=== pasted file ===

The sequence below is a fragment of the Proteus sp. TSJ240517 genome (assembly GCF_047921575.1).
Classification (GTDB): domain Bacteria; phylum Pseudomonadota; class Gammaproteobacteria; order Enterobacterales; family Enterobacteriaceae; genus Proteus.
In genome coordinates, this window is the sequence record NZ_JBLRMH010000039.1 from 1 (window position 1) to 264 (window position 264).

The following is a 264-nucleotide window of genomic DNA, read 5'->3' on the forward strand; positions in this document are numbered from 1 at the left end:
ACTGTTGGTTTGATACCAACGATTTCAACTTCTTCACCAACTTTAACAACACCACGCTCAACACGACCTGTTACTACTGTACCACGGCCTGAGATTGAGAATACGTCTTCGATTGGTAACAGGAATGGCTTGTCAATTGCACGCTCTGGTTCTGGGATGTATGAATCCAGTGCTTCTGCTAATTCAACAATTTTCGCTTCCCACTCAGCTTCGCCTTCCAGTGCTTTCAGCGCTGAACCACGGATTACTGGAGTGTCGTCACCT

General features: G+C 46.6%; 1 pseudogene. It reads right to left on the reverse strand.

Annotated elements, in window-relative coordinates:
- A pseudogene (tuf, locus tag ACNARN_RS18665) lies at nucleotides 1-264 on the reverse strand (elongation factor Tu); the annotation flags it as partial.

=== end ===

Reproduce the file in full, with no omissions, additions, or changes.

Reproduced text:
The sequence below is a fragment of the Proteus sp. TSJ240517 genome (assembly GCF_047921575.1).
Classification (GTDB): domain Bacteria; phylum Pseudomonadota; class Gammaproteobacteria; order Enterobacterales; family Enterobacteriaceae; genus Proteus.
In genome coordinates, this window is the sequence record NZ_JBLRMH010000039.1 from 1 (window position 1) to 264 (window position 264).

The following is a 264-nucleotide window of genomic DNA, read 5'->3' on the forward strand; positions in this document are numbered from 1 at the left end:
ACTGTTGGTTTGATACCAACGATTTCAACTTCTTCACCAACTTTAACAACACCACGCTCAACACGACCTGTTACTACTGTACCACGGCCTGAGATTGAGAATACGTCTTCGATTGGTAACAGGAATGGCTTGTCAATTGCACGCTCTGGTTCTGGGATGTATGAATCCAGTGCTTCTGCTAATTCAACAATTTTCGCTTCCCACTCAGCTTCGCCTTCCAGTGCTTTCAGCGCTGAACCACGGATTACTGGAGTGTCGTCACCT

General features: G+C 46.6%; 1 pseudogene. It reads right to left on the reverse strand.

Annotated elements, in window-relative coordinates:
- A pseudogene (tuf, locus tag ACNARN_RS18665) lies at nucleotides 1-264 on the reverse strand (elongation factor Tu); the annotation flags it as partial.